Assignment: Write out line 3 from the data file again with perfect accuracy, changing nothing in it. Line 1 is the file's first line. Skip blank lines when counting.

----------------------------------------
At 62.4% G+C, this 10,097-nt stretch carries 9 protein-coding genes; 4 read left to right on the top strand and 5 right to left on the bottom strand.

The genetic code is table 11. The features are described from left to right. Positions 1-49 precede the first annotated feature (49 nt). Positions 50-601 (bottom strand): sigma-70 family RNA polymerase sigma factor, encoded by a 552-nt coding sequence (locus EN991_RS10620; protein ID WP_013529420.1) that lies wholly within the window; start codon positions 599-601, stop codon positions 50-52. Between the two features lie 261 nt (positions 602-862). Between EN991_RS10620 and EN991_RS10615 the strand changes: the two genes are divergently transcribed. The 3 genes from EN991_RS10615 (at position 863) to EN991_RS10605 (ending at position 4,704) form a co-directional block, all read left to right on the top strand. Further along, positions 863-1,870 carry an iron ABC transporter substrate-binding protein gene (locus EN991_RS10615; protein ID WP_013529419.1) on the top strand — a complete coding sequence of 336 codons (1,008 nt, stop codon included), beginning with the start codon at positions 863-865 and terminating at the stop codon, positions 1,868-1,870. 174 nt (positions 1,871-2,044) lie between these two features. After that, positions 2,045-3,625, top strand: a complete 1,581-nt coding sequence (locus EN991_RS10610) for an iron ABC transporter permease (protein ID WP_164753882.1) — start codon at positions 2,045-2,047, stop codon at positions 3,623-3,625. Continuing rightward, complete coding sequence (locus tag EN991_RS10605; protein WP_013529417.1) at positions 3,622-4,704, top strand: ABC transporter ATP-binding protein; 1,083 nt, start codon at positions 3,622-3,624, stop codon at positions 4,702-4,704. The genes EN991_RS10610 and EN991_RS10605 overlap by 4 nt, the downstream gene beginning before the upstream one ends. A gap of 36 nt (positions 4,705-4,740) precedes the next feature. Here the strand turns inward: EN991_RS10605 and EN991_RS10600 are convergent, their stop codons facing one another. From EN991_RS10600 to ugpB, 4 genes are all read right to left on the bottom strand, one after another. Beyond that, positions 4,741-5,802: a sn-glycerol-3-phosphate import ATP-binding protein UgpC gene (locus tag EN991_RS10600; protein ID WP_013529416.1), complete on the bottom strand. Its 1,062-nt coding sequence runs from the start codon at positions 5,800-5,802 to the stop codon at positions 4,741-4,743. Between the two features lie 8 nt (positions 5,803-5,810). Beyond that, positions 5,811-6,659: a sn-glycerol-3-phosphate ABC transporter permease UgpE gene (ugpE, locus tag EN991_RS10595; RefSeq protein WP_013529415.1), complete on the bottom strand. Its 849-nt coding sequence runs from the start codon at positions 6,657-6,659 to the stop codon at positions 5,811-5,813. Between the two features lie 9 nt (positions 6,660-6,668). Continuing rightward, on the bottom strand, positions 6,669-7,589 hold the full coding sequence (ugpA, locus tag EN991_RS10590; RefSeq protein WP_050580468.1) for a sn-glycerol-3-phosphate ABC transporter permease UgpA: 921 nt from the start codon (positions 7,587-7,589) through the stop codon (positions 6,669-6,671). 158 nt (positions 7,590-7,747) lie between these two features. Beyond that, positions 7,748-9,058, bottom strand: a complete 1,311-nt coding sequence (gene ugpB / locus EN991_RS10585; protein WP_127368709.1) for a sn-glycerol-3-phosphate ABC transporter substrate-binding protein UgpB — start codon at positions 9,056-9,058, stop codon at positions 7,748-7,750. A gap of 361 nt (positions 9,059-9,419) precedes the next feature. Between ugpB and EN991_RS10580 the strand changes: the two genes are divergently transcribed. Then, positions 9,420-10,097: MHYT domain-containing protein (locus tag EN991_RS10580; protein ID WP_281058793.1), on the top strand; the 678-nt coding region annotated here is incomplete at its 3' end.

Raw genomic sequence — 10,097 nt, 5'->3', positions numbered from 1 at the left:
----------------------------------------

Raw genomic sequence — 10,097 nt, 5'->3', positions numbered from 1 at the left: